Directors in the U.S. as a whole continue to grow older, and the data below indicates a continuing trend in that direction. The average age of boards of directors in the S&P 500 is steadily shifting from younger than sixty, to sixty-four and older. The average age of a S&P 500 director in 2013 is 62.9 years old, from 60.3 a decade ago.
Part of the reason why average board member age is climbing is board entrenchment. Average tenure of a director is around eight and one-half years, nearly at the ISS recommended maximum of nine years.
Entrenchment is further facilitated by a general lack of restrictive term limits. About a third of S&P 500 companies do not address term limits at all in their respective charters. Just under two-thirds explicitly have no term limit, and a small, steadily-decreasing percentage of companies do set some sort of term limits.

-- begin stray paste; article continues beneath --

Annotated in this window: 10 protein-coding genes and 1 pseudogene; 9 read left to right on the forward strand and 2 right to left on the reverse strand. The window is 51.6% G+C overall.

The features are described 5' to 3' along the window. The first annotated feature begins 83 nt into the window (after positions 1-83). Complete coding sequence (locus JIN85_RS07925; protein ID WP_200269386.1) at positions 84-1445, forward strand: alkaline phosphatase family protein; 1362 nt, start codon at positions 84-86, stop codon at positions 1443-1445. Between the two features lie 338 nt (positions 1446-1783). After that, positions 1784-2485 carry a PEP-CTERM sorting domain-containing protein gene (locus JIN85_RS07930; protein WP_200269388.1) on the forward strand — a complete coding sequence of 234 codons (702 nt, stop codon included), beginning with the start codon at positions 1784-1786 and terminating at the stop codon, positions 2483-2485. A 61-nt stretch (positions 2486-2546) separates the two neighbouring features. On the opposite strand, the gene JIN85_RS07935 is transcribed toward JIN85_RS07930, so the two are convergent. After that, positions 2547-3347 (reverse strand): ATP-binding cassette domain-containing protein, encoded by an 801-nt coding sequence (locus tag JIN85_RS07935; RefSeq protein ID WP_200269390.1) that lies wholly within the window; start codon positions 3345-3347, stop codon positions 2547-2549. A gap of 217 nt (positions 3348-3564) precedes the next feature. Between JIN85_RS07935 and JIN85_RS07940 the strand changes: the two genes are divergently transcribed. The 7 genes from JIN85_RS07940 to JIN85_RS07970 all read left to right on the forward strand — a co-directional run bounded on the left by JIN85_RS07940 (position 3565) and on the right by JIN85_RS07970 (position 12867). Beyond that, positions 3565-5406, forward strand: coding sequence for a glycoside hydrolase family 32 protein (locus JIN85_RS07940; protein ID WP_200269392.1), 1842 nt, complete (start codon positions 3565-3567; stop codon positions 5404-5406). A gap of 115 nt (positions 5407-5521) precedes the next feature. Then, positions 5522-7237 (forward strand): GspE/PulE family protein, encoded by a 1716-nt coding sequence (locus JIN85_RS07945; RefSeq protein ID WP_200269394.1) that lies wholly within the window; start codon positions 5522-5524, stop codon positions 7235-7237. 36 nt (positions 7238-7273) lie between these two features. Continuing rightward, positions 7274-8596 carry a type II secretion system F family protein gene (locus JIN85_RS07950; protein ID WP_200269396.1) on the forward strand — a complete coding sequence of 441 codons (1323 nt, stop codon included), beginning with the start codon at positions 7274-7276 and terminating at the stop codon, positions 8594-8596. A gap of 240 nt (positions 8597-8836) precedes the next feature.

Of the small group of companies that do set term limits in 2013, none sets a limit lower than ten years, nor a limit higher than thirty years.
Mandatory retirement ages also reflect the increasing age of the U.S. boardroom, as the age limits have shifted from mostly 70, to 72 or 75 and higher over the last decade among boards that have a mandatory retirement age.
ⁱ All data are from the Spencer Stuart Board Index 2008 through 2013, except where otherwise noted.
ⁱⁱ ISS Governance QuickScore, “A tenure of more than 9 years is considered excessive.”
©2013 Institutional Shareholder Services Inc.